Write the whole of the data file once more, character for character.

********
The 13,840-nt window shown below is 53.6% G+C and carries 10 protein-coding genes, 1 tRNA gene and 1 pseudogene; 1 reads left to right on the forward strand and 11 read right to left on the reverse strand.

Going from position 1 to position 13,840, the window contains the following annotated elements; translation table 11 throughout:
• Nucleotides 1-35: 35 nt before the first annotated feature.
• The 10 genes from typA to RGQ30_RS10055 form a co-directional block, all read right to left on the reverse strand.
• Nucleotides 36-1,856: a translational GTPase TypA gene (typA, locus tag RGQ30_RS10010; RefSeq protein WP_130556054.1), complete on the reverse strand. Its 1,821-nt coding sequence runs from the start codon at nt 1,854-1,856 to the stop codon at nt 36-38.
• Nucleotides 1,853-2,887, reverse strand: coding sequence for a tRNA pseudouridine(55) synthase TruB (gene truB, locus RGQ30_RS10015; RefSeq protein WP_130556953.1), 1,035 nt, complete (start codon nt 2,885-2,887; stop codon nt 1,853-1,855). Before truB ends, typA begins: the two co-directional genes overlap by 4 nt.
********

The 13,840-nt window shown below is 53.6% G+C and carries 10 protein-coding genes, 1 tRNA gene and 1 pseudogene; 1 reads left to right on the forward strand and 11 read right to left on the reverse strand.

Going from position 1 to position 13,840, the window contains the following annotated elements; translation table 11 throughout:
• Nucleotides 1-35: 35 nt before the first annotated feature.
• The 10 genes from typA to RGQ30_RS10055 form a co-directional block, all read right to left on the reverse strand.
• Nucleotides 36-1,856: a translational GTPase TypA gene (typA, locus tag RGQ30_RS10010; RefSeq protein WP_130556054.1), complete on the reverse strand. Its 1,821-nt coding sequence runs from the start codon at nt 1,854-1,856 to the stop codon at nt 36-38.
• Nucleotides 1,853-2,887, reverse strand: coding sequence for a tRNA pseudouridine(55) synthase TruB (gene truB, locus RGQ30_RS10015; RefSeq protein WP_130556953.1), 1,035 nt, complete (start codon nt 2,885-2,887; stop codon nt 1,853-1,855). Before truB ends, typA begins: the two co-directional genes overlap by 4 nt.